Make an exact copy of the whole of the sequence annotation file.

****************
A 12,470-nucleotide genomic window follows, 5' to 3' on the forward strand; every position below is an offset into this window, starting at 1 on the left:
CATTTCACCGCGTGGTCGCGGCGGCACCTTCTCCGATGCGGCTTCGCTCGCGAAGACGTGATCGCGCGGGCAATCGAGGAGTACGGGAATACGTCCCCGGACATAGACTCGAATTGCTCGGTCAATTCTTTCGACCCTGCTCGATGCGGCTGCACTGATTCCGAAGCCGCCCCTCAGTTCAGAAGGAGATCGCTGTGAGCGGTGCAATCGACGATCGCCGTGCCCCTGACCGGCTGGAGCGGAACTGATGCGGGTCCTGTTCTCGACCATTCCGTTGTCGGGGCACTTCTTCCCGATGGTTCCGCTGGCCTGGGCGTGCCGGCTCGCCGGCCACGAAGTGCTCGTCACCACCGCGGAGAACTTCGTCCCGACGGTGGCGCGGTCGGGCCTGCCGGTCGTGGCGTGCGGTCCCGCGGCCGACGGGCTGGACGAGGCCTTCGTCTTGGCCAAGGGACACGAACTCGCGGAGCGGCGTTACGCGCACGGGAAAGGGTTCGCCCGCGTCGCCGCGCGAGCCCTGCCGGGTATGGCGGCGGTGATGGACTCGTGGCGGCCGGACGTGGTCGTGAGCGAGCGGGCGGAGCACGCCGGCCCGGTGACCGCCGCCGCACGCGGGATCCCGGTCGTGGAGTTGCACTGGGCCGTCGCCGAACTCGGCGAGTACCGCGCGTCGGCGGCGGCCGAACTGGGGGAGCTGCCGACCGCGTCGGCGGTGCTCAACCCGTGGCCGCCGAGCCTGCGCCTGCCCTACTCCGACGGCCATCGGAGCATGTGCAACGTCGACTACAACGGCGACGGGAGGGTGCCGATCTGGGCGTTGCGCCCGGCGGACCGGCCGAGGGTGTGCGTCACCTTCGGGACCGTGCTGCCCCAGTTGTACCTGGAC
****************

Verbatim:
A 12,470-nucleotide genomic window follows, 5' to 3' on the forward strand; every position below is an offset into this window, starting at 1 on the left:
CATTTCACCGCGTGGTCGCGGCGGCACCTTCTCCGATGCGGCTTCGCTCGCGAAGACGTGATCGCGCGGGCAATCGAGGAGTACGGGAATACGTCCCCGGACATAGACTCGAATTGCTCGGTCAATTCTTTCGACCCTGCTCGATGCGGCTGCACTGATTCCGAAGCCGCCCCTCAGTTCAGAAGGAGATCGCTGTGAGCGGTGCAATCGACGATCGCCGTGCCCCTGACCGGCTGGAGCGGAACTGATGCGGGTCCTGTTCTCGACCATTCCGTTGTCGGGGCACTTCTTCCCGATGGTTCCGCTGGCCTGGGCGTGCCGGCTCGCCGGCCACGAAGTGCTCGTCACCACCGCGGAGAACTTCGTCCCGACGGTGGCGCGGTCGGGCCTGCCGGTCGTGGCGTGCGGTCCCGCGGCCGACGGGCTGGACGAGGCCTTCGTCTTGGCCAAGGGACACGAACTCGCGGAGCGGCGTTACGCGCACGGGAAAGGGTTCGCCCGCGTCGCCGCGCGAGCCCTGCCGGGTATGGCGGCGGTGATGGACTCGTGGCGGCCGGACGTGGTCGTGAGCGAGCGGGCGGAGCACGCCGGCCCGGTGACCGCCGCCGCACGCGGGATCCCGGTCGTGGAGTTGCACTGGGCCGTCGCCGAACTCGGCGAGTACCGCGCGTCGGCGGCGGCCGAACTGGGGGAGCTGCCGACCGCGTCGGCGGTGCTCAACCCGTGGCCGCCGAGCCTGCGCCTGCCCTACTCCGACGGCCATCGGAGCATGTGCAACGTCGACTACAACGGCGACGGGAGGGTGCCGATCTGGGCGTTGCGCCCGGCGGACCGGCCGAGGGTGTGCGTCACCTTCGGGACCGTGCTGCCCCAGTTGTACCTGGAC